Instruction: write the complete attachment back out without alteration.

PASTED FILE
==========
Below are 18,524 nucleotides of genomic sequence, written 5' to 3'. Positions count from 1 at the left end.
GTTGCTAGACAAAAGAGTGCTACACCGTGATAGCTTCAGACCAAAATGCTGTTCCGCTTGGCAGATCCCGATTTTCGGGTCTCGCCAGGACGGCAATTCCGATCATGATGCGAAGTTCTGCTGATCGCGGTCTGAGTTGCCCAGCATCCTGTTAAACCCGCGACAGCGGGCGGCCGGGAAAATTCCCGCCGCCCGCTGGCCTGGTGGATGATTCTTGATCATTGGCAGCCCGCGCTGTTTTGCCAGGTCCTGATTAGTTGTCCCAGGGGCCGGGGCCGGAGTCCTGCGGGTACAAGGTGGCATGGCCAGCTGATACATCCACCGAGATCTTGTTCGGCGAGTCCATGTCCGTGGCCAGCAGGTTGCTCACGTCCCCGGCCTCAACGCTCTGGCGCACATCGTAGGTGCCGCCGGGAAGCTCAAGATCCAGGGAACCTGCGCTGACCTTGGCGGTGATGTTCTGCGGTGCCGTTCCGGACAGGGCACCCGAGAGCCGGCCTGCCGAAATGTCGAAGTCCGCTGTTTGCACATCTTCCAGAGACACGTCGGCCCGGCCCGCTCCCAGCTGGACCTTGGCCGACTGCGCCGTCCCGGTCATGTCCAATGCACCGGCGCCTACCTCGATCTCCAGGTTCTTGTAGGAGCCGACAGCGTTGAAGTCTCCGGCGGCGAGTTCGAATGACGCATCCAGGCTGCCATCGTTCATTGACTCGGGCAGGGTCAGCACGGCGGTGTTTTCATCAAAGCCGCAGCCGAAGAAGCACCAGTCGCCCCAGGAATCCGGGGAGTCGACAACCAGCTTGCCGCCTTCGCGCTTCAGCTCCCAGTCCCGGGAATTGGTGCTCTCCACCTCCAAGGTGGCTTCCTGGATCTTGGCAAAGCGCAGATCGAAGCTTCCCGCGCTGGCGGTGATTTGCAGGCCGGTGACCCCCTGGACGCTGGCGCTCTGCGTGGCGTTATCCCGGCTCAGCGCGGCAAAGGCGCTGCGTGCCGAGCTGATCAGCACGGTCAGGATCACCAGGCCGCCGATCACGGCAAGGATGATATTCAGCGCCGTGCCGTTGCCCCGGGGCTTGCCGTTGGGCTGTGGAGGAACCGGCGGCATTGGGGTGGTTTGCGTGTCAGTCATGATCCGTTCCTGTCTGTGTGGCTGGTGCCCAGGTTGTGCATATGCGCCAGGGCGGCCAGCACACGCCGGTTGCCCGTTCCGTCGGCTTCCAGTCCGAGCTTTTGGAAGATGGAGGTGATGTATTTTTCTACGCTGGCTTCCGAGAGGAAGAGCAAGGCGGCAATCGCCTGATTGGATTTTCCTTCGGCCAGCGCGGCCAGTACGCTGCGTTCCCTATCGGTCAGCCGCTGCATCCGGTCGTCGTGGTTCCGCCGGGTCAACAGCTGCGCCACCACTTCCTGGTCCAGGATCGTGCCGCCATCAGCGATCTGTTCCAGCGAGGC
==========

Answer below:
Below are 18,524 nucleotides of genomic sequence, written 5' to 3'. Positions count from 1 at the left end.
GTTGCTAGACAAAAGAGTGCTACACCGTGATAGCTTCAGACCAAAATGCTGTTCCGCTTGGCAGATCCCGATTTTCGGGTCTCGCCAGGACGGCAATTCCGATCATGATGCGAAGTTCTGCTGATCGCGGTCTGAGTTGCCCAGCATCCTGTTAAACCCGCGACAGCGGGCGGCCGGGAAAATTCCCGCCGCCCGCTGGCCTGGTGGATGATTCTTGATCATTGGCAGCCCGCGCTGTTTTGCCAGGTCCTGATTAGTTGTCCCAGGGGCCGGGGCCGGAGTCCTGCGGGTACAAGGTGGCATGGCCAGCTGATACATCCACCGAGATCTTGTTCGGCGAGTCCATGTCCGTGGCCAGCAGGTTGCTCACGTCCCCGGCCTCAACGCTCTGGCGCACATCGTAGGTGCCGCCGGGAAGCTCAAGATCCAGGGAACCTGCGCTGACCTTGGCGGTGATGTTCTGCGGTGCCGTTCCGGACAGGGCACCCGAGAGCCGGCCTGCCGAAATGTCGAAGTCCGCTGTTTGCACATCTTCCAGAGACACGTCGGCCCGGCCCGCTCCCAGCTGGACCTTGGCCGACTGCGCCGTCCCGGTCATGTCCAATGCACCGGCGCCTACCTCGATCTCCAGGTTCTTGTAGGAGCCGACAGCGTTGAAGTCTCCGGCGGCGAGTTCGAATGACGCATCCAGGCTGCCATCGTTCATTGACTCGGGCAGGGTCAGCACGGCGGTGTTTTCATCAAAGCCGCAGCCGAAGAAGCACCAGTCGCCCCAGGAATCCGGGGAGTCGACAACCAGCTTGCCGCCTTCGCGCTTCAGCTCCCAGTCCCGGGAATTGGTGCTCTCCACCTCCAAGGTGGCTTCCTGGATCTTGGCAAAGCGCAGATCGAAGCTTCCCGCGCTGGCGGTGATTTGCAGGCCGGTGACCCCCTGGACGCTGGCGCTCTGCGTGGCGTTATCCCGGCTCAGCGCGGCAAAGGCGCTGCGTGCCGAGCTGATCAGCACGGTCAGGATCACCAGGCCGCCGATCACGGCAAGGATGATATTCAGCGCCGTGCCGTTGCCCCGGGGCTTGCCGTTGGGCTGTGGAGGAACCGGCGGCATTGGGGTGGTTTGCGTGTCAGTCATGATCCGTTCCTGTCTGTGTGGCTGGTGCCCAGGTTGTGCATATGCGCCAGGGCGGCCAGCACACGCCGGTTGCCCGTTCCGTCGGCTTCCAGTCCGAGCTTTTGGAAGATGGAGGTGATGTATTTTTCTACGCTGGCTTCCGAGAGGAAGAGCAAGGCGGCAATCGCCTGATTGGATTTTCCTTCGGCCAGCGCGGCCAGTACGCTGCGTTCCCTATCGGTCAGCCGCTGCATCCGGTCGTCGTGGTTCCGCCGGGTCAACAGCTGCGCCACCACTTCCTGGTCCAGGATCGTGCCGCCATCAGCGATCTGTTCCAGCGAGGC